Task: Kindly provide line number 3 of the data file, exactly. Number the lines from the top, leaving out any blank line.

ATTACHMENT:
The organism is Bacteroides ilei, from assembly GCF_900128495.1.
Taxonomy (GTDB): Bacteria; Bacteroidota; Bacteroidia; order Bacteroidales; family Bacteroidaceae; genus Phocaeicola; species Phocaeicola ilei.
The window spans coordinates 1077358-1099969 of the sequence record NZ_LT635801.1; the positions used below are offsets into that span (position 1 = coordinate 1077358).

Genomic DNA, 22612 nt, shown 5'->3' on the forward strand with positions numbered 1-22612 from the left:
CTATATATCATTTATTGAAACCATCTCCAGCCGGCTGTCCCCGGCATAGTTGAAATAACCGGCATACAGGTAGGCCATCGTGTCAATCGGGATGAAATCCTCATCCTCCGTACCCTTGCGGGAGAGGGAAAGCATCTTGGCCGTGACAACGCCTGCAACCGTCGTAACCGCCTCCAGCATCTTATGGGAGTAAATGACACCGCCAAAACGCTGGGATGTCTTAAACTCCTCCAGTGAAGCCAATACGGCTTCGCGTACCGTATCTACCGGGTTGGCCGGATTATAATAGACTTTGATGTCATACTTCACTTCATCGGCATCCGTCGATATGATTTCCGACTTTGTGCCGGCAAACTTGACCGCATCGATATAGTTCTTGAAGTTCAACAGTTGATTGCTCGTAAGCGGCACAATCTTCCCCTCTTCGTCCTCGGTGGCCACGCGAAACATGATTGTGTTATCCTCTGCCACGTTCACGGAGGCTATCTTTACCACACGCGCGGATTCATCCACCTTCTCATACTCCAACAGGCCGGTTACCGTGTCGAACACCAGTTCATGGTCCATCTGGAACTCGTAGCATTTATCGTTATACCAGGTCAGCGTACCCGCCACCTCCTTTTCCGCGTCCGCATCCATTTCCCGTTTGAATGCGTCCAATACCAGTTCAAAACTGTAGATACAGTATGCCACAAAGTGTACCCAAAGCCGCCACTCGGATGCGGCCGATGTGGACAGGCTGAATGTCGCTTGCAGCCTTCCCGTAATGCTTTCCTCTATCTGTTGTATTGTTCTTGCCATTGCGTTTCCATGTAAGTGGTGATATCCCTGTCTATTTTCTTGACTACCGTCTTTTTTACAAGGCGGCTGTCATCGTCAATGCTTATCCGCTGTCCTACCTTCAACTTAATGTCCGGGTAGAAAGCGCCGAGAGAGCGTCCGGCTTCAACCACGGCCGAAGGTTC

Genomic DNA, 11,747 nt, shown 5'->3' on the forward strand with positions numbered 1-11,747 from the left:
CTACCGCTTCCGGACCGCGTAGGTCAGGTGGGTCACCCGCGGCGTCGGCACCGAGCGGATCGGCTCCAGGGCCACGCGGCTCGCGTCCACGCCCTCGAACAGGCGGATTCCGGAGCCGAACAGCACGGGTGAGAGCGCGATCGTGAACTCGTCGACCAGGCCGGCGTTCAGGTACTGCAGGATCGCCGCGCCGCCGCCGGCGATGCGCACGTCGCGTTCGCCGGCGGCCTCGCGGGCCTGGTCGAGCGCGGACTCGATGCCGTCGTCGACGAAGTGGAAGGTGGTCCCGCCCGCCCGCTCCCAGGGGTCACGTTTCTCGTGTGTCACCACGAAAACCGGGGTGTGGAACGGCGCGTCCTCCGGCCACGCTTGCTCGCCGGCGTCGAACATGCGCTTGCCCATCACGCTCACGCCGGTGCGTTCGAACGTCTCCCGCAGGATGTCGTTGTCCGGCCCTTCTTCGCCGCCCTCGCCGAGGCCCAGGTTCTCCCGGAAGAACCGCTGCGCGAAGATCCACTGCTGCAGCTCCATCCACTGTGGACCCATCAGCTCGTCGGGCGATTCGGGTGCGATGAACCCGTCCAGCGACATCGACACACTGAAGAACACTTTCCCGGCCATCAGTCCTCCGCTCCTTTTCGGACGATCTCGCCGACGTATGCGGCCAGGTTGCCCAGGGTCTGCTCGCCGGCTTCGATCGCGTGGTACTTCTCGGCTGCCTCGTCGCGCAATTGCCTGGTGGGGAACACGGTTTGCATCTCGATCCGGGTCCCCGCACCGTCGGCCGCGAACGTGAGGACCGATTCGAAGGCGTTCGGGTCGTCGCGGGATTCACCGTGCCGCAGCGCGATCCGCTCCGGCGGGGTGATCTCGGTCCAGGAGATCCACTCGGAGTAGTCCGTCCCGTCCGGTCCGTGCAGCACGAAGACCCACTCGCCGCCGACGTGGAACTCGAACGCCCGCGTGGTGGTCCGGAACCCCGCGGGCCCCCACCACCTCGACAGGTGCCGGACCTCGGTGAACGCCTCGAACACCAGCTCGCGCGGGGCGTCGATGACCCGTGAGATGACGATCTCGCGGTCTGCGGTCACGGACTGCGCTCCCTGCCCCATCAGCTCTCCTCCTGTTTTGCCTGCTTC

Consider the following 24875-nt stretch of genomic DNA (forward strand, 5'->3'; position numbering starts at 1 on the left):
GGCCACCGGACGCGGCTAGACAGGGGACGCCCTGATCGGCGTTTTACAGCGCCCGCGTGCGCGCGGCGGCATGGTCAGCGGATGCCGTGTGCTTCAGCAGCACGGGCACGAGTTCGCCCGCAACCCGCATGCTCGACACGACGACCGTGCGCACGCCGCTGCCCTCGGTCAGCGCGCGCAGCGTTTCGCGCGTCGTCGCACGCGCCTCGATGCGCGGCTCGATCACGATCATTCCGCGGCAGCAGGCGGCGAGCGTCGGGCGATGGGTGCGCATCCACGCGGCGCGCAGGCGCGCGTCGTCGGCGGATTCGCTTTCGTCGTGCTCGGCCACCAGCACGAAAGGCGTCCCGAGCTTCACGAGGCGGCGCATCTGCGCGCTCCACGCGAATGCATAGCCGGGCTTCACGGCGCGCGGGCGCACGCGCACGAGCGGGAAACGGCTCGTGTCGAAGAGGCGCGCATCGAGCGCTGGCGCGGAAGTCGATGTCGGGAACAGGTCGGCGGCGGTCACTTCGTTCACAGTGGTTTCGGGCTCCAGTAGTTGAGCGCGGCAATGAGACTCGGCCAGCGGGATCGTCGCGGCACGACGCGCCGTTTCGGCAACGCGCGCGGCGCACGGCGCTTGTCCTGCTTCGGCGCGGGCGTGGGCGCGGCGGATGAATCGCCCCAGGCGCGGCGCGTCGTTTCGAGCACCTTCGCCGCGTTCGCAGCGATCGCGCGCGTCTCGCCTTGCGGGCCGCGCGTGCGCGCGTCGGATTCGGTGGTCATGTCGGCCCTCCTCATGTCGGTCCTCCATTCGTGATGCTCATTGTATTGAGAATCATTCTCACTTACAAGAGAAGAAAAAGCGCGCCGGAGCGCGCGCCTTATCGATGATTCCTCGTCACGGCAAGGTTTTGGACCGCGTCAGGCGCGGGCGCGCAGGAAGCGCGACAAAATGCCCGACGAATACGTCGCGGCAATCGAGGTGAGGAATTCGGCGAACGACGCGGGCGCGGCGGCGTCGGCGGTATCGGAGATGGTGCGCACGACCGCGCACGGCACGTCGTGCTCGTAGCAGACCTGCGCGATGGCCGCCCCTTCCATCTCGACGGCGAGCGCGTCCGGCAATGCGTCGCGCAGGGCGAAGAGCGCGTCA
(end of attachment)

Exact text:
The window spans coordinates 1077358-1099969 of the sequence record NZ_LT635801.1; the positions used below are offsets into that span (position 1 = coordinate 1077358).